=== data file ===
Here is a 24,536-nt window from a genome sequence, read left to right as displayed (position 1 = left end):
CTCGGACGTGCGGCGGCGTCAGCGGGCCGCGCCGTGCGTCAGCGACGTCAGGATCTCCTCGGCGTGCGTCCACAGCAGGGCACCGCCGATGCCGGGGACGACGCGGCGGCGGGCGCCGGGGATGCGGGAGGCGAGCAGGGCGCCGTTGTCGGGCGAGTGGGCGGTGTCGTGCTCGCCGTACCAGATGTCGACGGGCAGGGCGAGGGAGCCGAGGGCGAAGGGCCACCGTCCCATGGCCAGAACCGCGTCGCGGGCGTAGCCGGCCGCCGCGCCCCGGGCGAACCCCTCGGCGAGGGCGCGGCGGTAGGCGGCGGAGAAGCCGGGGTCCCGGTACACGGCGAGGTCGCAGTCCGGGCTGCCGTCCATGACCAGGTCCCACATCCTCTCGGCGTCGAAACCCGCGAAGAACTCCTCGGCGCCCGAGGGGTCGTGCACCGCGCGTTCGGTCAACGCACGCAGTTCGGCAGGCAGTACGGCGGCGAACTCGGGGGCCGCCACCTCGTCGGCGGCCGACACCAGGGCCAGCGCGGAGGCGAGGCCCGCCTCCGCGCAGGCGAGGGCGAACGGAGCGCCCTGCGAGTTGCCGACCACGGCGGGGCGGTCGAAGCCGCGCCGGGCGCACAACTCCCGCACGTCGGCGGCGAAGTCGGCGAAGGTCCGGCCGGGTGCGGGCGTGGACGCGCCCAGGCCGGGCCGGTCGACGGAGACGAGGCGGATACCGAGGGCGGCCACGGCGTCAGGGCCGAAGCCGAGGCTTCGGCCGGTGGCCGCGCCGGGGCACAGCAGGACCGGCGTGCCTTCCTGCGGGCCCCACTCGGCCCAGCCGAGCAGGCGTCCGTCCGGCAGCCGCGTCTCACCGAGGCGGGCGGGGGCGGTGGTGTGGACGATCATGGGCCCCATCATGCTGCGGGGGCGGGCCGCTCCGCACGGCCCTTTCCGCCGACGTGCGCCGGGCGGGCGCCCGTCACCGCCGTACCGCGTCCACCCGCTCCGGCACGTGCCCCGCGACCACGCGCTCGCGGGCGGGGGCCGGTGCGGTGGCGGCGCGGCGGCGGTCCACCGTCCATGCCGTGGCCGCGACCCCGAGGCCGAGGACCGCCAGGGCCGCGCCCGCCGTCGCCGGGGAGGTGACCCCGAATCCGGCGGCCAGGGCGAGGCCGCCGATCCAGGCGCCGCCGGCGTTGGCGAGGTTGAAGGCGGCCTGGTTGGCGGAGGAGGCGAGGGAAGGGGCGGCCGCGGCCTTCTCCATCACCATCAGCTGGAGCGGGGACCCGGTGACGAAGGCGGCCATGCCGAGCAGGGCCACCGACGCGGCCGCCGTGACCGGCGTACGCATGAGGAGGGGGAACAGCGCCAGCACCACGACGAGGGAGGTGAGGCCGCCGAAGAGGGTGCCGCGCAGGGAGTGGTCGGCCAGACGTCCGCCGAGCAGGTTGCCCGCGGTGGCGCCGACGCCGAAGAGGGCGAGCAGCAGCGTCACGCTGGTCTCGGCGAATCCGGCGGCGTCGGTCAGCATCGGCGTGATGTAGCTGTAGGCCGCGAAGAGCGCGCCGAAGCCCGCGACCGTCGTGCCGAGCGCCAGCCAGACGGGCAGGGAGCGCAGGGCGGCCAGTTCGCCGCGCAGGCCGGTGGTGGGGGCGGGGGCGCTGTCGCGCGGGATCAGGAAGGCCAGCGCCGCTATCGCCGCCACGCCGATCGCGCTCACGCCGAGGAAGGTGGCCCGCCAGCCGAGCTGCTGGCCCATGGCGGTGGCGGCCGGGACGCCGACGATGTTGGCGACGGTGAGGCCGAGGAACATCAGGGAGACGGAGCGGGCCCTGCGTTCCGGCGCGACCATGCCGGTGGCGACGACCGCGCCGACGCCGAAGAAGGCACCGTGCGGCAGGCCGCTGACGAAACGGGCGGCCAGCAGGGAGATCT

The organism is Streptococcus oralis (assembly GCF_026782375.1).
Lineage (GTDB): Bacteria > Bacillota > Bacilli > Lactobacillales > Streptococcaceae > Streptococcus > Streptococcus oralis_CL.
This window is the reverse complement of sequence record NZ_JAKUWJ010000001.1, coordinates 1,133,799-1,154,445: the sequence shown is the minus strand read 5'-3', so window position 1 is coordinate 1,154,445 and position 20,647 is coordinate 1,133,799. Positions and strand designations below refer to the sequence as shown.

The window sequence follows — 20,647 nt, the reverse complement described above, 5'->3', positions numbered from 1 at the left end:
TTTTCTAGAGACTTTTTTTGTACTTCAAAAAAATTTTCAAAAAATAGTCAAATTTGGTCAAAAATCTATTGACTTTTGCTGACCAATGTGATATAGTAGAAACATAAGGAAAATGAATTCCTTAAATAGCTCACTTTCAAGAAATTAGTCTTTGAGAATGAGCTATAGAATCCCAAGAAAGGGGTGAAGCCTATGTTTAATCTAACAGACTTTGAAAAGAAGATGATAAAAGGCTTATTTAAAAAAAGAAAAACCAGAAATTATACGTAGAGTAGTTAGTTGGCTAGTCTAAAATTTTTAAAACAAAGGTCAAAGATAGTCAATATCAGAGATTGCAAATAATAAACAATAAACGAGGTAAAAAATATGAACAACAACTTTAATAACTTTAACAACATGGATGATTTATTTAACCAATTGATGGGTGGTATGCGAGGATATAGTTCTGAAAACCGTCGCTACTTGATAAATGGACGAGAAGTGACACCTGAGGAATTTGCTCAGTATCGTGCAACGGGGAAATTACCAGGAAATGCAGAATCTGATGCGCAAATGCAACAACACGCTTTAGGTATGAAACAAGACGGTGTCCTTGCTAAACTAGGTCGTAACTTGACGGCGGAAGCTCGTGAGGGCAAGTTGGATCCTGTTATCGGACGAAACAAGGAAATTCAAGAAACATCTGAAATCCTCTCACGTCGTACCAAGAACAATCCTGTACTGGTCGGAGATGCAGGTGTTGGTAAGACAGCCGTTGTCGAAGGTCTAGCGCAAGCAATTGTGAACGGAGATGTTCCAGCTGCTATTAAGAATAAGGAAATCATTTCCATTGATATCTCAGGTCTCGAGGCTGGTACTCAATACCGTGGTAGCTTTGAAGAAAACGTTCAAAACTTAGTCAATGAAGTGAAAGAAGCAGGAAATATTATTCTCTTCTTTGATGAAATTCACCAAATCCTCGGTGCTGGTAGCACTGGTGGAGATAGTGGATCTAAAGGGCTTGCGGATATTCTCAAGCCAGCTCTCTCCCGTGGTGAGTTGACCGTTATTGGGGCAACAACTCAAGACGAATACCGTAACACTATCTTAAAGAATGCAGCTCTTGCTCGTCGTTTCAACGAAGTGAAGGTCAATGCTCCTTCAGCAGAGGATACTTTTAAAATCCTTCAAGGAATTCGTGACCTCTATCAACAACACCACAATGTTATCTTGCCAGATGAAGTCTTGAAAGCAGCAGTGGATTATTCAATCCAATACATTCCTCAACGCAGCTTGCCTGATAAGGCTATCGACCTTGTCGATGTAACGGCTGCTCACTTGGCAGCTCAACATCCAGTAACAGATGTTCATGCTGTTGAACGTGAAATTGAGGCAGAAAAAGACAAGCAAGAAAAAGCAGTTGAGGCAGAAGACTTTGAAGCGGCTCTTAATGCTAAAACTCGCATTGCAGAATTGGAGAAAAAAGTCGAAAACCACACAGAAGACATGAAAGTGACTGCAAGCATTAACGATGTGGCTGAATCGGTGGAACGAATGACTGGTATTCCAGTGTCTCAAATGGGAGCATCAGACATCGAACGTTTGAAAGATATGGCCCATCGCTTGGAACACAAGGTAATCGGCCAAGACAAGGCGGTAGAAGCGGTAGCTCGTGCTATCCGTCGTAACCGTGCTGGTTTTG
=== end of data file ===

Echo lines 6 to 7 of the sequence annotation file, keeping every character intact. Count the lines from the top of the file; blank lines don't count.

The window sequence follows — 20,647 nt, the reverse complement described above, 5'->3', positions numbered from 1 at the left end:
TTTTCTAGAGACTTTTTTTGTACTTCAAAAAAATTTTCAAAAAATAGTCAAATTTGGTCAAAAATCTATTGACTTTTGCTGACCAATGTGATATAGTAGAAACATAAGGAAAATGAATTCCTTAAATAGCTCACTTTCAAGAAATTAGTCTTTGAGAATGAGCTATAGAATCCCAAGAAAGGGGTGAAGCCTATGTTTAATCTAACAGACTTTGAAAAGAAGATGATAAAAGGCTTATTTAAAAAAAGAAAAACCAGAAATTATACGTAGAGTAGTTAGTTGGCTAGTCTAAAATTTTTAAAACAAAGGTCAAAGATAGTCAATATCAGAGATTGCAAATAATAAACAATAAACGAGGTAAAAAATATGAACAACAACTTTAATAACTTTAACAACATGGATGATTTATTTAACCAATTGATGGGTGGTATGCGAGGATATAGTTCTGAAAACCGTCGCTACTTGATAAATGGACGAGAAGTGACACCTGAGGAATTTGCTCAGTATCGTGCAACGGGGAAATTACCAGGAAATGCAGAATCTGATGCGCAAATGCAACAACACGCTTTAGGTATGAAACAAGACGGTGTCCTTGCTAAACTAGGTCGTAACTTGACGGCGGAAGCTCGTGAGGGCAAGTTGGATCCTGTTATCGGACGAAACAAGGAAATTCAAGAAACATCTGAAATCCTCTCACGTCGTACCAAGAACAATCCTGTACTGGTCGGAGATGCAGGTGTTGGTAAGACAGCCGTTGTCGAAGGTCTAGCGCAAGCAATTGTGAACGGAGATGTTCCAGCTGCTATTAAGAATAAGGAAATCATTTCCATTGATATCTCAGGTCTCGAGGCTGGTACTCAATACCGTGGTAGCTTTGAAGAAAACGTTCAAAACTTAGTCAATGAAGTGAAAGAAGCAGGAAATATTATTCTCTTCTTTGATGAAATTCACCAAATCCTCGGTGCTGGTAGCACTGGTGGAGATAGTGGATCTAAAGGGCTTGCGGATATTCTCAAGCCAGCTCTCTCCCGTGGTGAGTTGACCGTTATTGGGGCAACAACTCAAGACGAATACCGTAACACTATCTTAAAGAATGCAGCTCTTGCTCGTCGTTTCAACGAAGTGAAGGTCAATGCTCCTTCAGCAGAGGATACTTTTAAAATCCTTCAAGGAATTCGTGACCTCTATCAACAACACCACAATGTTATCTTGCCAGATGAAGTCTTGAAAGCAGCAGTGGATTATTCAATCCAATACATTCCTCAACGCAGCTTGCCTGATAAGGCTATCGACCTTGTCGATGTAACGGCTGCTCACTTGGCAGCTCAACATCCAGTAACAGATGTTCATGCTGTTGAACGTGAAATTGAGGCAGAAAAAGACAAGCAAGAAAAAGCAGTTGAGGCAGAAGACTTTGAAGCGGCTCTTAATGCTAAAACTCGCATTGCAGAATTGGAGAAAAAAGTCGAAAACCACACAGAAGACATGAAAGTGACTGCAAGCATTAACGATGTGGCTGAATCGGTGGAACGAATGACTGGTATTCCAGTGTCTCAAATGGGAGCATCAGACATCGAACGTTTGAAAGATATGGCCCATCGCTTGGAACACAAGGTAATCGGCCAAGACAAGGCGGTAGAAGCGGTAGCTCGTGCTATCCGTCGTAACCGTGCTGGTTTTG